Dogs are a man's best friend. They stand by their human companion through thick and thin. Some humans enjoy their dog's company opposed to another human.
Since human's do everything with their dog including playing, sleeping, and relaxing. Of course, a dog partakes in munching on human food, only in moderation. One human treat a dog must never have is chocolate. We have all heard this rumor before.
The Question Is Why Can't Dogs Have Chocolate?
Caffeine in Chocolate
Many people believe that a dog can not have chocolate because chocolate contains caffeine. Dogs are typically active creatures.
Can you imagine a dog ingesting too much caffeine? Sadly, caffeine is not why dogs are not supposed to eat chocolate. Chocolate does contain small amounts of caffeine. Nothing comparable to drinking a soda or drinking a cup of coffee.
So what is the reason behind chocolate and are canine companions? It actually is a compound that is a stimulant resembling caffeine.
The Harmful Element in Chocolate
Let's break it down simply. Chocolate contains an ingredient called cocoa. Cocoa contains a compound substance called theobromine. Theobromine is the culprit. Theobromine is toxic at various doses when given to specific animals. Yes, theobromine is the culprit. It is the substance in chocolate that can be harmful to your beloved dog.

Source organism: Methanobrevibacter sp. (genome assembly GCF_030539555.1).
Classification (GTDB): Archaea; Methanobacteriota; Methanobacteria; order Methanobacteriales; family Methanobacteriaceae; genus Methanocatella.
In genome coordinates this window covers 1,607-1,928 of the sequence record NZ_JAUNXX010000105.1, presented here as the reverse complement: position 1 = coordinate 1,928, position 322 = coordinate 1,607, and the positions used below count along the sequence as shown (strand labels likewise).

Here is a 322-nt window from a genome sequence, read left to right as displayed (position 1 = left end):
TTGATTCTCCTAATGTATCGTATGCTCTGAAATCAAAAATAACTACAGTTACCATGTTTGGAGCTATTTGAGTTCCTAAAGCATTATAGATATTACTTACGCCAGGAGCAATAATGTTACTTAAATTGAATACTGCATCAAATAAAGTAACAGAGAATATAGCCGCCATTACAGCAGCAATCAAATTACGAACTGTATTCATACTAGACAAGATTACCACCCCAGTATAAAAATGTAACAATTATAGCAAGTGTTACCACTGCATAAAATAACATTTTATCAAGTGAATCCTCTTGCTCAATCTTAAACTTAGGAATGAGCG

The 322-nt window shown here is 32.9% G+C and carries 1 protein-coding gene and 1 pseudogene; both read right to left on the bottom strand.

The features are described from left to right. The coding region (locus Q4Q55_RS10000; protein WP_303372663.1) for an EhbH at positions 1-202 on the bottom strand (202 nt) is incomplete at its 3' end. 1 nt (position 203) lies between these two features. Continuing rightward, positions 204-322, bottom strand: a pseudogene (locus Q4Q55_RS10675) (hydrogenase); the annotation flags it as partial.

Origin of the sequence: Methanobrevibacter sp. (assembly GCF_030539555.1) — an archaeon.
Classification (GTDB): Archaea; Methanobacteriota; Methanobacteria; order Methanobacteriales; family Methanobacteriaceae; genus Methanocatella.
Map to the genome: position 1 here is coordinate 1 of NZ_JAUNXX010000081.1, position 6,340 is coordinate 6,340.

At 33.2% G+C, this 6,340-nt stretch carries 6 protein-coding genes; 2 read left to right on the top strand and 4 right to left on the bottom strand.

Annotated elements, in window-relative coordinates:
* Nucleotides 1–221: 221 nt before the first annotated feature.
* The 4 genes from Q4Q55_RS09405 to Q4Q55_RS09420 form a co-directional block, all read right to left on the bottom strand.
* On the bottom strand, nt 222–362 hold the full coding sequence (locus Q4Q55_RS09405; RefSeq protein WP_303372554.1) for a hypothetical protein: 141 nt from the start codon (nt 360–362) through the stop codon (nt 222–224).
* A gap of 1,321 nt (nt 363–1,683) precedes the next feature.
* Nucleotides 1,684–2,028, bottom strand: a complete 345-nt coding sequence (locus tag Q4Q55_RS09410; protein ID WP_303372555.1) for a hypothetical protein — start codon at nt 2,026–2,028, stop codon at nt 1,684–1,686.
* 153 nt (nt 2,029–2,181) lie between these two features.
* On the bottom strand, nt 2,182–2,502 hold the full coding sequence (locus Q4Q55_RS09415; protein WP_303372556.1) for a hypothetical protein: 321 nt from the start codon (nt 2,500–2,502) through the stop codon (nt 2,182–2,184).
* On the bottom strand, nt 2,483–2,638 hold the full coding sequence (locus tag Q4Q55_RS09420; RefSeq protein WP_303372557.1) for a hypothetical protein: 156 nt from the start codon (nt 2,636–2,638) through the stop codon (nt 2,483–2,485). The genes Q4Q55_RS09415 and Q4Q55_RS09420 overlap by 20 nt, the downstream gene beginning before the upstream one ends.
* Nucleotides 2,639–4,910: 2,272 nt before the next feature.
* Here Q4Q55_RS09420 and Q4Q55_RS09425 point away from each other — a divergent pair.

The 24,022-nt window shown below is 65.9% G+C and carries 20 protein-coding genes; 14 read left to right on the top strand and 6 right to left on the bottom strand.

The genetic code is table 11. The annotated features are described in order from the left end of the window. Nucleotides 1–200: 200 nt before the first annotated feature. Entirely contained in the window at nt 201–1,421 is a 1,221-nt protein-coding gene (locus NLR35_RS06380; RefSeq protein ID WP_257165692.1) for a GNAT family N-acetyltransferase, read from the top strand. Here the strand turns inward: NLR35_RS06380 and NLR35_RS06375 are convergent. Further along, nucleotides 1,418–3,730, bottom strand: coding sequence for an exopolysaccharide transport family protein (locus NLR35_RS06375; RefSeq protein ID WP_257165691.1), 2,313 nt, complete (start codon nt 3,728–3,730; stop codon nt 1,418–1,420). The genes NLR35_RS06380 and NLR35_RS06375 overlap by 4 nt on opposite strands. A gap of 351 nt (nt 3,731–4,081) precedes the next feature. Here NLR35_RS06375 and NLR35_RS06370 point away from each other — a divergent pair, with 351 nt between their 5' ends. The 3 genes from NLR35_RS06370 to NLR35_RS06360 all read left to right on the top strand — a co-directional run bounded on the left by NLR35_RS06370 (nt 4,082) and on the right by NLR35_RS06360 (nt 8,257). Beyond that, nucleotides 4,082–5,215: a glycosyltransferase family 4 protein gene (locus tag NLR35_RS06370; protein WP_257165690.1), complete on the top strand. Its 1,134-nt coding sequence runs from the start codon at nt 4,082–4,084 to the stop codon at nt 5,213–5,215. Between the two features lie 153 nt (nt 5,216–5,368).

How Theobromine Affects A Dog
It was said that Theobromine is similar to caffiene and it is. It acts as a stimylant in the same way that caffiene does. To be more specific, Theobromine is an alkaloid.
Humans have an enzyme that is used to break down the contents of Theobromine so that it doesn't overpower their body. Unfortunately, the problem is that dogs do not have the same enzyme as humans.
This means that if a dog ingests that certain amount of Theobromine it can be harmful or even kill the dog. If Theobromine does not get broke down it then goes wild.
Meaning it will overpower a canine's central nervous system and the dog's cardiovascular system. Ultimately, this can lead to the dog having high blood pressure, vomiting, seizures, stomach pains and discomfort, dehydration, and death.
Toxicity of Chocolate To Dogs
If a dog drop a small piece of his chocolate bar on the floor and his Great Dane engulfs it, does this mean he will die? That is highly doubtful.
Do not feed a dog any chocolate to find out the exact toxicity levels of theobromine yet, accidentally crumbs most likely won't affect a dog.
In general, larger dogs can withstand much more theobromine than small dogs. Dark chocolate contains up to three times as much theobromine than milk chocolate.
White chocolate and milk chocolate actually contain the lowest amount of theobromine out of all chocolate.
The chocolate with the highest amount of toxic theobromine is as follows. These two chocolates must be avoided at all cost. First, baker's chocolate.
It contains three times the amount of theobromine than dark chocolate does so, that is a lot. It will definitely cause harm to an animal. The most lethal type of chocolate is cocoa powder, It actually contains twice as much theobromine as baker's chocolate does.
The Break Down
An average 15-pound dog needs to eat 1 whole pound of milk chocolate to reach a toxic level of theobromine. That does sound like a whole lot.
Look at it this way. A family is at the church on Easter Sunday. The poodle gets into the child's Easter basket and eats a dark chocolate easter egg that equals 1.5 pounds of dark chocolate.
The family may possibly arrive home to their dog convulsing. If you suspect that any dog has eaten any amount or any type of chocolate. Immediatly contact a vetenarian. The saying is true, it is better safe than sorry.